Hostess stores across the country closed their doors Monday, despite a late afternoon announcement that could spare the company.
Hostess Brands Inc. and its largest union agreed to further mediate a dispute about pay cuts. Talks are scheduled for Tuesday.
Meanwhile, the closures spurred more than a weekend rush to get the last Twinkies in stock. Even with the shut down on hold, schools across the country now have to find new bread suppliers. Like many others, the Quincy School District previously relied on a Wonder Bread distributor.
"We get several deliveries throughout the week so we get a lot of fresh bread. So we don't have a lot of stock on hand," Jean Kinder, with QPS Food Services said.
Kinder began making calls to her food distributor as soon as Hostess made its announcement Friday that it would stop all production.
"It seems like all schools are in the same bind that we're in, so they had very little stock left," Kinder said.
The district needed to find a quick alternative. Bread is a must have for school menus. Federal guidelines require a certain amount of grains in every meal.
"If you don't have the proper grains, we'll lose our funding," Sally Mueller, a QJHS cook, said.
One call to a local Hy-Vee put its bakery staff into overdrive.
"We had people here around the clock taking care of production and packaging and had it ready for the schools this morning when they stopped by to pick it up," Mark Lammers, the Broadway Hy Vee store manager, said.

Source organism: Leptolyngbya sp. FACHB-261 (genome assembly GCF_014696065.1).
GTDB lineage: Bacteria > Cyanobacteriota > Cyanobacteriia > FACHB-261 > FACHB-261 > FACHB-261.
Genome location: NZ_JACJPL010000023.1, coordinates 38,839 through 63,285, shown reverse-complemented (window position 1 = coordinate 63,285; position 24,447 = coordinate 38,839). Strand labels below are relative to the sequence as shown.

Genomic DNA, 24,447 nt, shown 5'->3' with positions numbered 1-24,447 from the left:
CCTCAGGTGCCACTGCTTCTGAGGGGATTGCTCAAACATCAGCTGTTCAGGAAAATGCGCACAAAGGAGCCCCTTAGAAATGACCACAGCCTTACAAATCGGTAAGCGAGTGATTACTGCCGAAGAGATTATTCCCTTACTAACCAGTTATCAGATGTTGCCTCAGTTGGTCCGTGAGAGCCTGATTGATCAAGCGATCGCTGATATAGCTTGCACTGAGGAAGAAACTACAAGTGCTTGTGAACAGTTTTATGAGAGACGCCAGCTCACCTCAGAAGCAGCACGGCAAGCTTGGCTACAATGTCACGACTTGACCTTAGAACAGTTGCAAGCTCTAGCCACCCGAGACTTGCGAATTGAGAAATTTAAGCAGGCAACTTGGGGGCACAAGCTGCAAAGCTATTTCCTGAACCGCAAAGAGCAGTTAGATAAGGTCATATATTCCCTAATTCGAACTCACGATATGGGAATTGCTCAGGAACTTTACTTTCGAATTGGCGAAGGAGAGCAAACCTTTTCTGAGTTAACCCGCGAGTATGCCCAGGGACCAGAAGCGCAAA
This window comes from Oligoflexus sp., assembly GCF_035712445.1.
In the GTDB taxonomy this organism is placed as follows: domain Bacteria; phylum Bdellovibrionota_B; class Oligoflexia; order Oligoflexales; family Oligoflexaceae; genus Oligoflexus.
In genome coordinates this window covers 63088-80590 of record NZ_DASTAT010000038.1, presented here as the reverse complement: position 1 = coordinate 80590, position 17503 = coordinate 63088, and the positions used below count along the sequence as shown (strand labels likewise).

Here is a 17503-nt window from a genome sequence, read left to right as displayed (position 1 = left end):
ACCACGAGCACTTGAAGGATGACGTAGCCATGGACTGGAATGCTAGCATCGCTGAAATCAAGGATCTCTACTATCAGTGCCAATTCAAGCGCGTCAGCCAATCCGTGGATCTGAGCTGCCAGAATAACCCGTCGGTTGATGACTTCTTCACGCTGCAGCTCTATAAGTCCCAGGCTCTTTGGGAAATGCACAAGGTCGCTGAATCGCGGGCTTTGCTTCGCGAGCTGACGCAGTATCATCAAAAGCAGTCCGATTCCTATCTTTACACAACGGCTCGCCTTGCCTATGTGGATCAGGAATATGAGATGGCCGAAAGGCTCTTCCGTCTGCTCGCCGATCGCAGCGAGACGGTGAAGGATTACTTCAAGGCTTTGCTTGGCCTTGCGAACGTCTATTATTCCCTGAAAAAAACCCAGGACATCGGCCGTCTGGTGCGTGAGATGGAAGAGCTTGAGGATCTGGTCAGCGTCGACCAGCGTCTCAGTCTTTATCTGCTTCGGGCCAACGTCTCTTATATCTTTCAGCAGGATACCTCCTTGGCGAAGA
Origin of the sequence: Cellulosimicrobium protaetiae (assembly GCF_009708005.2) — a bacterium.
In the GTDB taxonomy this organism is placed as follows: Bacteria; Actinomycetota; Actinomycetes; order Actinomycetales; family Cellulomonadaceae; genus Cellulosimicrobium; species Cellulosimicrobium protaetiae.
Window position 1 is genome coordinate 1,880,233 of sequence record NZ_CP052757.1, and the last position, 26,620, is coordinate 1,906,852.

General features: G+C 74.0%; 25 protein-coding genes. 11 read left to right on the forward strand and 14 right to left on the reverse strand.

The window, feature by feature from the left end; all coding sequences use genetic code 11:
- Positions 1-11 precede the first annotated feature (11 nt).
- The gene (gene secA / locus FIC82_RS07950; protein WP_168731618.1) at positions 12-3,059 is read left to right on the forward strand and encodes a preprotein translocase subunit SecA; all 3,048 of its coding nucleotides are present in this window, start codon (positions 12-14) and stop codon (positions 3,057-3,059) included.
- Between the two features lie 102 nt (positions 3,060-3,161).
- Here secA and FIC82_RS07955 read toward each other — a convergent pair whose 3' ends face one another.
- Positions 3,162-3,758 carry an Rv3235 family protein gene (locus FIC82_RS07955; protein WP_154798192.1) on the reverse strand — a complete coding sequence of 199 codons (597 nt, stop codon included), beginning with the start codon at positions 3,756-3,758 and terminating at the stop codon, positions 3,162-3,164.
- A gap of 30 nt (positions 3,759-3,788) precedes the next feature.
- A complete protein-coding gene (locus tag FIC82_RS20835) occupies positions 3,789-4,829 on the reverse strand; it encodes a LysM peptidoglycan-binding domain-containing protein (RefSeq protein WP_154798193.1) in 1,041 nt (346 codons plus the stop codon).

Monday's order from the Quincy School District bumped Hy-Vee's bakery sales by 10 percent. That's not to mention the rush of orders coming in from local restaurants, fast food chains and other commercial businesses who also received products through Wonderbread.
"Now that those folks are out looking for new providers, they're coming in and just wiping out the bread rack," Lammers said.
As well as the dessert aisle. That's one food group schools won't have to compete with.
"No Twinkies ... it doesn't fit into the meal," Kinder said.
Hy-Vee will continue to help the Quincy School District for the next couple of days. It placed a special order with its own distributor for an increased number of bread products.
Meanwhile, the district continues to search for a permanent supplier.